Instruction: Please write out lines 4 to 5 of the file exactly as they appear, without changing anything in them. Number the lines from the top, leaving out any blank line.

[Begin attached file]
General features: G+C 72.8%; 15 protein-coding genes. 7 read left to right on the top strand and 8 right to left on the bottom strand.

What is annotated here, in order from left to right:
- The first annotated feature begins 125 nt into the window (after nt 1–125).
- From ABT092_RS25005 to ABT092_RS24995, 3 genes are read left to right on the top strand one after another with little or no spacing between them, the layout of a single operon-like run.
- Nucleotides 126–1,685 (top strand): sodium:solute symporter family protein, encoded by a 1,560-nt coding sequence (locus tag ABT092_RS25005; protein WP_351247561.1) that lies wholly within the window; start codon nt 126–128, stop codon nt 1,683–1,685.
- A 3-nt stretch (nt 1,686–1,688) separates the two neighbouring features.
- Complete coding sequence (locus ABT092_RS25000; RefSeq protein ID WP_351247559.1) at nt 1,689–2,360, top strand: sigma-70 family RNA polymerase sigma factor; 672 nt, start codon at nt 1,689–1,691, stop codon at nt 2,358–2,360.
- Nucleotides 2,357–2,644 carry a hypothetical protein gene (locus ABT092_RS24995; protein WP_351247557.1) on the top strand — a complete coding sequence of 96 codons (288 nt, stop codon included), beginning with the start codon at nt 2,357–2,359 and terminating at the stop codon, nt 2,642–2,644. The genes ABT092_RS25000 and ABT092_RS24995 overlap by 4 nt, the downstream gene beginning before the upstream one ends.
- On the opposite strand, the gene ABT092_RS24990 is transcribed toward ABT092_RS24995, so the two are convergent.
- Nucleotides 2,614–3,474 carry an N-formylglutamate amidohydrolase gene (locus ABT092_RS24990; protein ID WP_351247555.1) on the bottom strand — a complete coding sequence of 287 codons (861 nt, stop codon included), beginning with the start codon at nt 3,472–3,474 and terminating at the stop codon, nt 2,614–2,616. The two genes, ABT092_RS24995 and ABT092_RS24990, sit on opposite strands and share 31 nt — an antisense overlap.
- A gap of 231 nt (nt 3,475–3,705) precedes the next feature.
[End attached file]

- From ABT092_RS25005 to ABT092_RS24995, 3 genes are read left to right on the top strand one after another with little or no spacing between them, the layout of a single operon-like run.
- Nucleotides 126–1,685 (top strand): sodium:solute symporter family protein, encoded by a 1,560-nt coding sequence (locus tag ABT092_RS25005; protein WP_351247561.1) that lies wholly within the window; start codon nt 126–128, stop codon nt 1,683–1,685.